qPCR vs. Plating in Microbial Analysis of Cannabis

Written by Lydia Kariuki

Microbial analysis helps ensure that cannabis users are not exposed to toxic contaminants. This is especially important for medicinal cannabis patients whose immunity may not be competent enough to fight infections. One risk in cannabis is aspergillosis, which is a respiratory infection that occurs when Aspergillus spores are inhaled. [1] This can be fatal if not treated in good time. [1] Salmonella outbreaks are another cause for concern when contaminated cannabis is consumed. [2]

Quantitative polymerase chain reaction (qPCR) versus plating has been the subject of controversy in the world of cannabis testing and analysis. In Massachusetts, for example, laboratories were approved for microbial testing using either method. But several scientists argued that plating is obsolete and far less effective/accurate compared to qPCR, compromising public safety. Plating proponents point to the method’s traditional and common use in food industries.

PCR describes a method for amplifying DNA fragments in in vitro microbial analysis. qPCR is a method of identifying microbial agents that quantifies each particular genomic fragment. qPCR is also referred to as real-time PCR.

Plating is a passive assay method that requires a growth medium (such as agar) that is used to culture microorganisms. Colonies are grown in petri dishes and counted.

A 2016 investigation under open peer review (referees include Dr. Ethan Russo) compared qPCR and plating on 15 medicinal cannabis samples (indoor) from Massachusetts, Rhode Island, and Maine. [3] Plating was done with 3M PetrifilmTM Rapid Yeast and Mold Count Plates and Biomérieux TEMPO® YM cards. Medicinal Genomics (the main author) also used their own commercial qPCR equipment to test samples before and after culturing. The main conclusions were:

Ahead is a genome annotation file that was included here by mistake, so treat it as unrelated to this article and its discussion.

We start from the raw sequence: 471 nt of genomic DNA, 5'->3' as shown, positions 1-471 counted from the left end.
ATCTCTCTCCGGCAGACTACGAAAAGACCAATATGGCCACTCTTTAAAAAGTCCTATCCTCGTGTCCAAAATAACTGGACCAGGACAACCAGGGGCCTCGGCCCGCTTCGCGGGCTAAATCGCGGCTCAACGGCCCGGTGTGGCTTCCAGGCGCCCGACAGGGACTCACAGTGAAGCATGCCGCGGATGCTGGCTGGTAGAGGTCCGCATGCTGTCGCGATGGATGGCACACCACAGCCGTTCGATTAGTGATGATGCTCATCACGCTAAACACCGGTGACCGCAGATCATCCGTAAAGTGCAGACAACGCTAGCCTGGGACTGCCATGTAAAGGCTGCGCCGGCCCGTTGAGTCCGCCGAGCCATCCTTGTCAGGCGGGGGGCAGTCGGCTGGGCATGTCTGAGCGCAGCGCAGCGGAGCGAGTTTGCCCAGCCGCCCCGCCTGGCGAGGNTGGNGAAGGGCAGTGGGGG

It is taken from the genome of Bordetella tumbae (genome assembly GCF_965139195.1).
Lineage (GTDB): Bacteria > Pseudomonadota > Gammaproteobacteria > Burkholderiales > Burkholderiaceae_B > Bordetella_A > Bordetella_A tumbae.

• Plating may foster bacteria and dramatically alter the microbiome of the sample; this is also referred to as the observer effect where measuring the sample changes the sample.
  • Aspergillus grows poorly in plated cannabis samples and is therefore not accurately detected by this method. [3]

In a self-published report, the same authors point out that Aspergillus species can be difficult to differentiate using plating. A laboratory in Alaska announced dangerous mold (Aspergillus niger) after a plating test; they publicly denounced a rival qPCR laboratory for not detecting this threat. But the plating test was revealed to have been a false positive mistaking a harmless species (Aspergillus brasiliensis) with a deadly one (Aspergillus niger). The plating laboratory then shut down.

qPCR detection is an active assay method that looks for specific DNA sequences shared by a family of microbes. As Adam Scavone of North Coast Testing Laboratories recently explained in an interview with Terpenes & Testing, “[qPCR] can specifically and accurately determine whether a cannabis sample contains dangerous organisms, providing a significant advantage over culture-based methods. In technical terms, qPCR is also highly sensitive – if a target organism exists in the tested sample, it’s nearly certain to be identified by qPCR.”

Although requiring more complex and expensive equipment, qPCR appears to be the most accurate and precise way to detect microbes in cannabis.

Image Source

OpenClipart-Vectors from Pixabay 


  1. Babu TM GM, Urban MA, et al. Aspergillosis presenting as multiple pulmonary nodules in an immunocompetent cannabis user. Journal of Toxicology and Pharmacology. 2017; 1:004. Journal Impact Factor: 3.292; Times Cited: n/a
  2. Taylor DN, et al. Salmonellosis associated with marijuana: a multistate outbreak traced by plasmid fingerprinting. The New England Journal of Medicine. 1982;306(21):1249-53. Journal Impact Factor: 70.67: Times Cited: 153
  3. McKernan K, et al. Metagenomic analysis of medicinal Cannabissamples; pathogenic bacteria, toxigenic fungi, and beneficial microbes grow in culture-based yeast and mold tests. F1000Res. 2016;5:2471. doi:10.12688/f1000research.9662.1. Journal Impact Factor: 1.357; Times Cited: 15

About the author

Lydia Kariuki

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